Is Air Pollution Regulation Too Stringent?

61 Pages Posted: 19 Jan 2021 Last revised: 21 Jul 2021

See all articles by Joseph S. Shapiro

Joseph S. Shapiro

University of California, Berkeley; National Bureau of Economic Research (NBER)

Reed Walker

University of California, Berkeley - Haas School of Business

Date Written: December 2020

Abstract

This paper describes a novel approach to estimating the marginal cost of air pollution regulation, then applies it to assess whether a large set of existing U.S. air pollution regulations have marginal costs exceeding their marginal benefits. The approach utilizes an important yet underexplored provision of the Clean Air Act requiring new or expanding plants to pay incumbents in the same or neighboring counties to reduce their pollution emissions. These “offset” regulations create several hundred decentralized, local markets for pollution that differ by pollutant and location. We describe conditions under which offset transaction prices can be interpreted as measures of the marginal cost of pollution abatement, and we compare estimates of the marginal benefit of abatement from leading air quality models to offset prices. We find that for most regions and pollutants, the marginal benefits of pollution abatement exceed mean offset prices more than ten-fold. In at least one market, however, estimated marginal benefits are below offset prices. Marginal abatement costs are increasing rapidly in real terms. Notably, our revealed preference estimates of marginal abatement costs differ enormously from typical engineering estimates. Some evidence suggests that using price rather than existing quantity regulation in these markets may increase social welfare.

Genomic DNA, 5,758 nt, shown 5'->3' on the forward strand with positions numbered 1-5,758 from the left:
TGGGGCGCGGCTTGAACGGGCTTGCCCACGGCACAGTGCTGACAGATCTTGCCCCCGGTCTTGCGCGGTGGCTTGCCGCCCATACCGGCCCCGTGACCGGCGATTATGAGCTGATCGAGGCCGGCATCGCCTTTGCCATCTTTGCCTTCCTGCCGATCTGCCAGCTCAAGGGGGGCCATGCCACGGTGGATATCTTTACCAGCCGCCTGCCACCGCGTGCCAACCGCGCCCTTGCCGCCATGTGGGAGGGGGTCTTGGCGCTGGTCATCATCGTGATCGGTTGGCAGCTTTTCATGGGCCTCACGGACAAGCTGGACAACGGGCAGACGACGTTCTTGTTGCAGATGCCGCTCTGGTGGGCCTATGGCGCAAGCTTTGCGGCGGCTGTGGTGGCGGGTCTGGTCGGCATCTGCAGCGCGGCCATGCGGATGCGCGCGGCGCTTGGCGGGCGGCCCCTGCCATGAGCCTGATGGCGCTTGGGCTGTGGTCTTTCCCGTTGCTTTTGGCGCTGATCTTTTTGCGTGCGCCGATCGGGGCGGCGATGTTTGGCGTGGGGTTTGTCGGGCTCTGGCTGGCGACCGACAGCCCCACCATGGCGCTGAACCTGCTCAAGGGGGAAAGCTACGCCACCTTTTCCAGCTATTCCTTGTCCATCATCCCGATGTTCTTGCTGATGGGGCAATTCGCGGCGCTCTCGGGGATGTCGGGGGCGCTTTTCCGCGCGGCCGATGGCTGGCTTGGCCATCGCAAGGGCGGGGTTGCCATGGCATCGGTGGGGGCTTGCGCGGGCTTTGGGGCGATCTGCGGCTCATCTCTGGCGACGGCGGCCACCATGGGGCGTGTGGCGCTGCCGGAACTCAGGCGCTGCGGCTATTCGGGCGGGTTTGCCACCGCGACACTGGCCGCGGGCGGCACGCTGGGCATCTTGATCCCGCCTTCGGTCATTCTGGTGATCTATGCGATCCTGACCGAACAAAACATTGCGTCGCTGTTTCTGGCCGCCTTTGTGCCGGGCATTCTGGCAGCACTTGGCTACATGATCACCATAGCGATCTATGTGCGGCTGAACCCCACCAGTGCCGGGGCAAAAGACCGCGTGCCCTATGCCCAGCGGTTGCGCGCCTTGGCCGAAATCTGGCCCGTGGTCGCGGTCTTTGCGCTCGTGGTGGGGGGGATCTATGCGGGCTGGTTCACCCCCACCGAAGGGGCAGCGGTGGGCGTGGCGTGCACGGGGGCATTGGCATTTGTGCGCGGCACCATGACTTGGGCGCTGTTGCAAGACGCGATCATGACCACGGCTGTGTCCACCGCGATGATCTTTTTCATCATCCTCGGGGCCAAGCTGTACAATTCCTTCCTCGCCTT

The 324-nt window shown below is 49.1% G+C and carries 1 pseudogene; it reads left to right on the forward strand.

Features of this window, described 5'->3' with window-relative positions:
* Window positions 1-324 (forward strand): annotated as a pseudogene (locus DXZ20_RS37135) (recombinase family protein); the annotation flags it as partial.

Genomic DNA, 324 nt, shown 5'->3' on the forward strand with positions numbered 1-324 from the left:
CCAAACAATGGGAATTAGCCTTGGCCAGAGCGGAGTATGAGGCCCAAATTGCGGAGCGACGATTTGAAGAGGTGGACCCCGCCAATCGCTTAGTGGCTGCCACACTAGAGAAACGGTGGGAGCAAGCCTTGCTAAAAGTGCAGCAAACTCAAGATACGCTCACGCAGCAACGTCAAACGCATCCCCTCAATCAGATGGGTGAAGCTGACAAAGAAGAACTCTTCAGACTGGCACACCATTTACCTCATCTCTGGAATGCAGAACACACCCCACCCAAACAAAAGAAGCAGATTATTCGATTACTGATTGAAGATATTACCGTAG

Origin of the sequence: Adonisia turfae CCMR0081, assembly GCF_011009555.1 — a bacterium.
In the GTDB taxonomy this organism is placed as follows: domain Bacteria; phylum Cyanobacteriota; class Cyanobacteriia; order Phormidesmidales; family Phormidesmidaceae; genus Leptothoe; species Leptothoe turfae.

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Suggested Citation

Shapiro, Joseph S. and Walker, Reed, Is Air Pollution Regulation Too Stringent? (December 2020). NBER Working Paper No. w28199, Available at SSRN: https://ssrn.com/abstract=3768251

Joseph S. Shapiro (Contact Author)

University of California, Berkeley ( email )

HOME PAGE: http://joseph-s-shapiro.com

National Bureau of Economic Research (NBER) ( email )

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Reed Walker

University of California, Berkeley - Haas School of Business ( email )

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Berkeley, CA 94720
United States

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